Now in its third year, KaBOOM!’s Playful City program this year selected 93 cities nationwide for demonstrating “creative commitments to the cause of play in the areas of quantity (the number of usable, open playspaces), quality (making playspaces engaging, exciting, interesting and fun) and access (the ability to get to a playspace – roads, trails – and a lack of barriers such as cost, safety, traffic and locked gates). Among the nine California cities to make the list, Brentwood and San Francisco were the only ones representing Northern California.
According to a press release from KaBOOM! spokesman Mike Vietti, Brentwood was also selected for its “dedication to play … Recognizing that many families are taking ‘stay-cations,’ the city is working diligently to ensure that its parks are open, updated and safe for their residents to use. New play structures will be installed at Summerwood and Curtis parks to update and replace aging play structures to ensure safety of equipment and users, while Blue Goose Park recently re-opened after being closed for two years due to maintenance issues. McClarren Park playground will be redesigned to replace a damaged structure and two trails will reopen to eliminate barriers and make connections amongst existing parks, which will add an additional two miles to the trails.”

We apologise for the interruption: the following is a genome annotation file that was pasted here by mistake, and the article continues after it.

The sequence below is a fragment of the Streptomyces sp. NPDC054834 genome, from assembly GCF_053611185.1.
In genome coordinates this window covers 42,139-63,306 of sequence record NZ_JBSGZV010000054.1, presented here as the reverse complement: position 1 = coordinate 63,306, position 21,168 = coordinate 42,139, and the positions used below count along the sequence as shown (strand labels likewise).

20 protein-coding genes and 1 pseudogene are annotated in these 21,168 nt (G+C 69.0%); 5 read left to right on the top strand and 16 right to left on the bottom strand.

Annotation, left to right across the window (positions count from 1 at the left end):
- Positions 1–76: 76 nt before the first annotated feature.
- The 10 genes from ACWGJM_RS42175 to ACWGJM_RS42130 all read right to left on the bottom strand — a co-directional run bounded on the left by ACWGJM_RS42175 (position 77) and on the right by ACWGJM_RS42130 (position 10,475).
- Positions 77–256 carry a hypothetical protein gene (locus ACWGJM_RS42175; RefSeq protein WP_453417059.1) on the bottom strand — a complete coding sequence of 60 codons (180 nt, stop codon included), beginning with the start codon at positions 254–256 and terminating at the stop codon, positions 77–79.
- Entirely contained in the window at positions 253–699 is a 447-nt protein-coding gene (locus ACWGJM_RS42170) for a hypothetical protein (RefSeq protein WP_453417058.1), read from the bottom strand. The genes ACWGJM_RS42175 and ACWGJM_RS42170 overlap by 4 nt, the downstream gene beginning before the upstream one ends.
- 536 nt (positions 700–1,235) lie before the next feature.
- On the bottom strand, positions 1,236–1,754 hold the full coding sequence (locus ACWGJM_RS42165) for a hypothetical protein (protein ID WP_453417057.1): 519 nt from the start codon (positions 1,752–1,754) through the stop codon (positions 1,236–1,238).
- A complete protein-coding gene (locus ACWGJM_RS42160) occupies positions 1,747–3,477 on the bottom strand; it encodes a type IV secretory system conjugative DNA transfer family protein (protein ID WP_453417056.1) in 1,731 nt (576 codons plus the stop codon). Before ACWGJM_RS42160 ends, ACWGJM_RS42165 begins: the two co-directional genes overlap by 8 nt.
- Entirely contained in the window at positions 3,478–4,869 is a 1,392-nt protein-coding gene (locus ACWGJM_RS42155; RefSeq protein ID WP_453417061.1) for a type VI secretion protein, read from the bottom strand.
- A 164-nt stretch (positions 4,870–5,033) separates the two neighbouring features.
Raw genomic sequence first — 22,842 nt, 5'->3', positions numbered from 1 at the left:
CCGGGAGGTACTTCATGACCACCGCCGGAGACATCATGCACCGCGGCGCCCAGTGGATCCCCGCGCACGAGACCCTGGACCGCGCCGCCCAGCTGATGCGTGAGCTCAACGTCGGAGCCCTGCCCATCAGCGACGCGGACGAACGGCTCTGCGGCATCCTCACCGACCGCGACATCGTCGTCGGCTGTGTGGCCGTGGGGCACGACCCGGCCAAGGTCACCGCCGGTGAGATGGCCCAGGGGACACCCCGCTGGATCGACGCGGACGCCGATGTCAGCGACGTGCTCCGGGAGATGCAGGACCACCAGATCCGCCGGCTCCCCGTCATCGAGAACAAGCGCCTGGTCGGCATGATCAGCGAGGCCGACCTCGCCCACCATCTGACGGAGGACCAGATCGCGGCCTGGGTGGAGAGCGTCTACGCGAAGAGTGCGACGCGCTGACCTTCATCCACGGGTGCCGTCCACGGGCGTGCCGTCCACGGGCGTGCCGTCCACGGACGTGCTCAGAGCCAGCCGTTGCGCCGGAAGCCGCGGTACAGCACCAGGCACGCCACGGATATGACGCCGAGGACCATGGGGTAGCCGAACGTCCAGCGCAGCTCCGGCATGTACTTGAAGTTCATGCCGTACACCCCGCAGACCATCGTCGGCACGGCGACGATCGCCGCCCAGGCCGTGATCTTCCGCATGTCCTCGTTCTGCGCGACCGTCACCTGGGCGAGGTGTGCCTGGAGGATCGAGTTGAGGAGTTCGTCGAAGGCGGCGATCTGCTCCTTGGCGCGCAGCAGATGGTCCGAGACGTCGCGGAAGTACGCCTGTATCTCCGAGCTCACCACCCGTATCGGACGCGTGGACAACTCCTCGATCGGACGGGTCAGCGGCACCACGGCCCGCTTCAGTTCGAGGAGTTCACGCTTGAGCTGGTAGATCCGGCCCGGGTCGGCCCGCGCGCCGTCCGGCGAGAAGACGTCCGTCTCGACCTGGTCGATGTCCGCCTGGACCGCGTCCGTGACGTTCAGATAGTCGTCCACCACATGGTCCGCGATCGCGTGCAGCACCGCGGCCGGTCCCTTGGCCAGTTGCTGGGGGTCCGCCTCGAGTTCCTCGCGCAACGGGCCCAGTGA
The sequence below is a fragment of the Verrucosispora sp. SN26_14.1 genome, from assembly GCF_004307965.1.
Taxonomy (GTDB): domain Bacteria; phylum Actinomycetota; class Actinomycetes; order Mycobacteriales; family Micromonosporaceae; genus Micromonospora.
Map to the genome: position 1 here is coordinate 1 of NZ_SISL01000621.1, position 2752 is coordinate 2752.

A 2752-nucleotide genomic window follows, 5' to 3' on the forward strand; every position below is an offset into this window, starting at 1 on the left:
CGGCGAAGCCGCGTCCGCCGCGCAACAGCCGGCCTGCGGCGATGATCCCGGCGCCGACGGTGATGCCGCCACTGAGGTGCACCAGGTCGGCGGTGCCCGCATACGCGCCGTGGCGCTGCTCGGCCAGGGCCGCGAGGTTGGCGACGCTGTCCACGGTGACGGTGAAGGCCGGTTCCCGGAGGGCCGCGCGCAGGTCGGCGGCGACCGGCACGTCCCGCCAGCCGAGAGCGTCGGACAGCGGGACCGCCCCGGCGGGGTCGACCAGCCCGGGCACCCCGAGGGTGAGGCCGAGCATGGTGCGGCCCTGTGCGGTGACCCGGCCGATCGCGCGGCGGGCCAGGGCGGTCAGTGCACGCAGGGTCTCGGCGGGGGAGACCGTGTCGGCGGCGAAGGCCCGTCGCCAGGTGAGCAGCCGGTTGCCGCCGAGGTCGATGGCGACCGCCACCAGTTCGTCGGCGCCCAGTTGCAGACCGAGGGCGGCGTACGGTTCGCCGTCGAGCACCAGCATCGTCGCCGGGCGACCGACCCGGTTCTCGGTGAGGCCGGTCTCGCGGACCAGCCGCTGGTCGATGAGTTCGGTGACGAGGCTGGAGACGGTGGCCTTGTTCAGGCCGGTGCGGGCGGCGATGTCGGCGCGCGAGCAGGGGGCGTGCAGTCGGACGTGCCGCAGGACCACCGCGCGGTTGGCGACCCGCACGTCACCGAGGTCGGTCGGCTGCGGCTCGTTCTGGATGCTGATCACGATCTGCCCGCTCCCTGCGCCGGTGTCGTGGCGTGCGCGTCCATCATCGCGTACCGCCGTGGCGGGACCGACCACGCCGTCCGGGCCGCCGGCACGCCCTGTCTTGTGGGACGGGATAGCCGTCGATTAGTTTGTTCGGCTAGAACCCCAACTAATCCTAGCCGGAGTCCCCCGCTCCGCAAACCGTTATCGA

Brentwood Parks and Recreation Director Craig Bronzon said it’s just the right time for this sort of upbeat news: “As so much of the news related to the economy and county seems to be negative, this recognition couldn’t have come at a better time. We’re proud to do our part in helping our citizens play and keep their playful spirit alive and well.”
It’s that attitude that helped Brentwood stand out among its Northern California peers.
“Our country is facing two monumental deficits: a lack of unstructured play among children and a lack of resources to address this very issue,” said KaBOOM! CEO and Co-founder Darell Hammond. “Brentwood and San Francisco both took a stand and determined that the future of their community – their children – deserve a commitment to the cause of play.”